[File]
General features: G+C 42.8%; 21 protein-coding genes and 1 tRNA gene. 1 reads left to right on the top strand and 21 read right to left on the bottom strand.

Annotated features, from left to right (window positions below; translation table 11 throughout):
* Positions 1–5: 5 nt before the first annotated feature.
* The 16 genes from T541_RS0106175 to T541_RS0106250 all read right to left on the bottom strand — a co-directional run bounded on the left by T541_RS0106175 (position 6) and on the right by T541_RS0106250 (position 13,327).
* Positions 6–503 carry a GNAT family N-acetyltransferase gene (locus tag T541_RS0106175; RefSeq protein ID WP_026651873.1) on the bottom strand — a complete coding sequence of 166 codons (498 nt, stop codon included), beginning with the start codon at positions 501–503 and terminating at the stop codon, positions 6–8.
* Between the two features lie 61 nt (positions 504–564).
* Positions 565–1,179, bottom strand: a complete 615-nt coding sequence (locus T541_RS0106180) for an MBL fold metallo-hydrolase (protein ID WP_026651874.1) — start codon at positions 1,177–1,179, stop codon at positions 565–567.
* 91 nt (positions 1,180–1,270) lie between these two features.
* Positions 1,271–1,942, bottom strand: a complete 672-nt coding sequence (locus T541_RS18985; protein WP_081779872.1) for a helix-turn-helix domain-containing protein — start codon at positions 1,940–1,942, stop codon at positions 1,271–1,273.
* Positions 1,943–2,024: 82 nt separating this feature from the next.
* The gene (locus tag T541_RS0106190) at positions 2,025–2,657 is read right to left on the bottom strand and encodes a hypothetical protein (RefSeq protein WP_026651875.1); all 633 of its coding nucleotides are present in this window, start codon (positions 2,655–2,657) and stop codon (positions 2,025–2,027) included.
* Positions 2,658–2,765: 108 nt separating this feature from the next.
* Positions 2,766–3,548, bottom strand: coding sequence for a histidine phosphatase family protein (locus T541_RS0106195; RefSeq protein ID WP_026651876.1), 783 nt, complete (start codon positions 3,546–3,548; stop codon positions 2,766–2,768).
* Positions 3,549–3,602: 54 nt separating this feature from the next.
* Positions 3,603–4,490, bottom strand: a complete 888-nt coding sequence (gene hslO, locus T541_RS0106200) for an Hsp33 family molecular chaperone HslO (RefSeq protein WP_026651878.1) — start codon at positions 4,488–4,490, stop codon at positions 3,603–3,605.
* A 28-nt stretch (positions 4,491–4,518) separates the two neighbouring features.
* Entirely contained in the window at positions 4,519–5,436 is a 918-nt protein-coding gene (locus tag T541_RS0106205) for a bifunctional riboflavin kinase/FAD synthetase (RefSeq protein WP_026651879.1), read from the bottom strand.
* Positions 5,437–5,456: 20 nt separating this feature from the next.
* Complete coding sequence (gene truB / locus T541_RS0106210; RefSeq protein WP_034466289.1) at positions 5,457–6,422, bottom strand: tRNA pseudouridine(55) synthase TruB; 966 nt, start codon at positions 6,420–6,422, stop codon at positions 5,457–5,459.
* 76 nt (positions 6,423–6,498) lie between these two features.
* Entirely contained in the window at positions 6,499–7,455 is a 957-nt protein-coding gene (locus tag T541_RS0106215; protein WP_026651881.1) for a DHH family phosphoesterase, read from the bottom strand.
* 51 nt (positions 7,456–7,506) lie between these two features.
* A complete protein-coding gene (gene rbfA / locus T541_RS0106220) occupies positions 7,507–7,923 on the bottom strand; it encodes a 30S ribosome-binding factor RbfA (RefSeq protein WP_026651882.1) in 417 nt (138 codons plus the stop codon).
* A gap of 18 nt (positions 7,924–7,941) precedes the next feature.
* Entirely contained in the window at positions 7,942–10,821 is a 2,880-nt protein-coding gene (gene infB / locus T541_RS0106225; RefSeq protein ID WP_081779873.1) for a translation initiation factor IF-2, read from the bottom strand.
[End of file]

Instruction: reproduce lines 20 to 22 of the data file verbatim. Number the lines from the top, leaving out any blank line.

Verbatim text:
* 76 nt (positions 6,423–6,498) lie between these two features.
* Entirely contained in the window at positions 6,499–7,455 is a 957-nt protein-coding gene (locus tag T541_RS0106215; protein WP_026651881.1) for a DHH family phosphoesterase, read from the bottom strand.
* 51 nt (positions 7,456–7,506) lie between these two features.